- More by Michael Al-Said
Slavko Curuvija was a strong critic of former leader Slobodan Milosevic
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Slavko Curuvija, a fierce critic of Serbia’s war time ruler, Slobodan Milosevic.
Four people have now been sentenced to up to 30 years in prison each by a Serbian court on Friday over the killing in 1999 of opposition journalist and newspaper publisher Slavko Curuvija, during the rule of Slobodan Milosevic.
Under Milosevic who died in jail awaiting trial at the Hague for genocide and ethnic cleansing, violent and often deadly raids on radio stations and newspapers were common place with those who opposed him quickly disappearing.
Mr Curuvija was gunned down on the Coptic festival of Uskras, days after a pro-Milosevic newspaper published an opinion piece saying he (Curuvija) supported NATO air strikes (which killed thousands of civilians) against Serbia over its military crackdown on independence-seeking Albanian immigrants in its province of Kosovo.
“The accused are guilty of the intentional killing of Slavko Curuvija, following instructions from an unidentified person,” Judge Snezana Jovanovic said.
Radomir Markovic, the former head of Milosevic’s feared Department of State Security, was sentenced to 30 years in jail for inciting murder.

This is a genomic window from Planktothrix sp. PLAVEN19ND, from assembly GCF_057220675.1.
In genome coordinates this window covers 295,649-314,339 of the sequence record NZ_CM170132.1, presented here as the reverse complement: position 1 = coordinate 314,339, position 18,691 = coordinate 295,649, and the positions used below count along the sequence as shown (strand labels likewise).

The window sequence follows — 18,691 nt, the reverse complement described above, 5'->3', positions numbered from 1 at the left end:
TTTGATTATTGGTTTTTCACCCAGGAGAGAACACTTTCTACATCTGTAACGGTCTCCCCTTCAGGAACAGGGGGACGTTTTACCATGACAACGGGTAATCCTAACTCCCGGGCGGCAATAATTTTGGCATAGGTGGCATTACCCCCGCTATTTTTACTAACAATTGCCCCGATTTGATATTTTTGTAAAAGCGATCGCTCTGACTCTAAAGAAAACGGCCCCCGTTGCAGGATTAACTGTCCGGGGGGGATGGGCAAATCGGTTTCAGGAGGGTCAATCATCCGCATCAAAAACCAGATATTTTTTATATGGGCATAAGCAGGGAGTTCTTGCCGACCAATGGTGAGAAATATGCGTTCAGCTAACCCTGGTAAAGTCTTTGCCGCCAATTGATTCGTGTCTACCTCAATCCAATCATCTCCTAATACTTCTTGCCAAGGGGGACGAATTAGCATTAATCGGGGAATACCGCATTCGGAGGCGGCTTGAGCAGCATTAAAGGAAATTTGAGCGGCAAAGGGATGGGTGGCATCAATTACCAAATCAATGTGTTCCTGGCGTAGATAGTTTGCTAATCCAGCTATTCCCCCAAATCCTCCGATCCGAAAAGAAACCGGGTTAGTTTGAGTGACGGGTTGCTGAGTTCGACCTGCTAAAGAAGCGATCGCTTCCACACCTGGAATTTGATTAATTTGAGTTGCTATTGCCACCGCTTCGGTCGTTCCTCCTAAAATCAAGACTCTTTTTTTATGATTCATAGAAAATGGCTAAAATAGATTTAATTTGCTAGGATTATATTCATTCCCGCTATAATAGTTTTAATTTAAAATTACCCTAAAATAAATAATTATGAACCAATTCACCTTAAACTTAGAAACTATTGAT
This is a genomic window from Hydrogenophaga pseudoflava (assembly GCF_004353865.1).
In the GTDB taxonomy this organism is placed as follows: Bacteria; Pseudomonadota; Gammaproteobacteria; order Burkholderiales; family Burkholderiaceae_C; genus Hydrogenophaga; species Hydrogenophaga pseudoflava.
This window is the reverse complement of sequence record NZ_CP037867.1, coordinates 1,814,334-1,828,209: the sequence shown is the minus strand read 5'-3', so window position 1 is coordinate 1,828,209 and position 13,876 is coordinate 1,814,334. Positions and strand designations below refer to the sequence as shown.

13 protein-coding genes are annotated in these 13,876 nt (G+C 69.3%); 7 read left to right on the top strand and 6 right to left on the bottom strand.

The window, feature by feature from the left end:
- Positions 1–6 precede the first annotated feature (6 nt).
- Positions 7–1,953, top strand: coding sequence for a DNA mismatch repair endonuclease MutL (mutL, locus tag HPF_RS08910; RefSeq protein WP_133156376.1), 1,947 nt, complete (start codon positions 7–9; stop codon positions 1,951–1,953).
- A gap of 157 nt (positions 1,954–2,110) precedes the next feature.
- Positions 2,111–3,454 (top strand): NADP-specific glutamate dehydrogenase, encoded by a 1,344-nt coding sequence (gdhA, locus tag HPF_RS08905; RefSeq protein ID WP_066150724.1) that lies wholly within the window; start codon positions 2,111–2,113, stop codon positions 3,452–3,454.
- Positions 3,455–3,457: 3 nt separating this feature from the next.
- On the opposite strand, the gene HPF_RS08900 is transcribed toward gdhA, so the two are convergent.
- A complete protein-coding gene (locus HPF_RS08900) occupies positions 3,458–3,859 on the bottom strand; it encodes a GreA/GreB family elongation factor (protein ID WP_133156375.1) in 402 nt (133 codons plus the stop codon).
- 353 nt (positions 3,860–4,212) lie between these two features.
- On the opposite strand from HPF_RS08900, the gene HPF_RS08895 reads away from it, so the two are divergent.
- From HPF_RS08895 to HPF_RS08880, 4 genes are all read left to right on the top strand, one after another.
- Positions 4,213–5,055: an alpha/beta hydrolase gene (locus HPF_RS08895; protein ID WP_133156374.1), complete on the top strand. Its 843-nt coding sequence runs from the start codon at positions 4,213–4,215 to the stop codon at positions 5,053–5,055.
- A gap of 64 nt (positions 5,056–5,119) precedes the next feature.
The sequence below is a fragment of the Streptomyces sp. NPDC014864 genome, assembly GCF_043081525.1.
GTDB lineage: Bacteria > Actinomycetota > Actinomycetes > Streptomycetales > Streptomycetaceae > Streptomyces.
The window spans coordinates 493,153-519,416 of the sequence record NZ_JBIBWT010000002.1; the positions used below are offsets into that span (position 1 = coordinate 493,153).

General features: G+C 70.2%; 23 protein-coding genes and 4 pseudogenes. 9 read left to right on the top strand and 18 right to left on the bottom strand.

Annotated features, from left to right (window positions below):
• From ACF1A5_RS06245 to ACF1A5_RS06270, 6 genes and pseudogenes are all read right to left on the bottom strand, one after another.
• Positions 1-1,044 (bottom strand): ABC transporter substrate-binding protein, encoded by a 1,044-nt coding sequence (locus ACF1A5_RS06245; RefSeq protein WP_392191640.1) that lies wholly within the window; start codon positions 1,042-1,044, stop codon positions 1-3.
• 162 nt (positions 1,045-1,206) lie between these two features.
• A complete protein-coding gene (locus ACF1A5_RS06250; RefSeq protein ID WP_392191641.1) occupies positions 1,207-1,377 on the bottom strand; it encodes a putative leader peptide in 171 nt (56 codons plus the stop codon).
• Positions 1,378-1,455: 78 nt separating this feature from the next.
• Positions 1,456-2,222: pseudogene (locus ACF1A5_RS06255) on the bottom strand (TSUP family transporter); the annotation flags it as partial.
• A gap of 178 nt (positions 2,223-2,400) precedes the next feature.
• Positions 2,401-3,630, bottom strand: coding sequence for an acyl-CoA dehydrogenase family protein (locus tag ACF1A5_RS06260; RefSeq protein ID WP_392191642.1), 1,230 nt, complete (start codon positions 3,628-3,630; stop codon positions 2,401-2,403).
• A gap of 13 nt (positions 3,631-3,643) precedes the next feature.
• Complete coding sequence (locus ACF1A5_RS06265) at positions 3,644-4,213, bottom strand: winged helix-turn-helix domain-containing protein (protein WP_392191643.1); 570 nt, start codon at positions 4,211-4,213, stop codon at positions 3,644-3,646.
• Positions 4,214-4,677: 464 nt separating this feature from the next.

Milan Radonjic, the-then chief of State Security’s Belgrade department was also sentenced to 30 years, while operatives Ratko Romic and Milan Kurak, who is at large and sentenced in absentia, were given 20 years each for an aggravated murder.
“(Curuvija) was murdered because of … criticising authorities and potential influence on public and actions of opposition forces at difficult time,” the indictment said.
All of the accused have the right to appeal. Lawyers for Markovic, Romic and Radonjic were not available for comment. The defendants have denied any wrongdoing.
It has taken 20 years for a trial to be brought with an unimaginable number of cases for murdered journalists laying on file as cold cases in a country still struggling to move on from one of the worst genocides in modern history.
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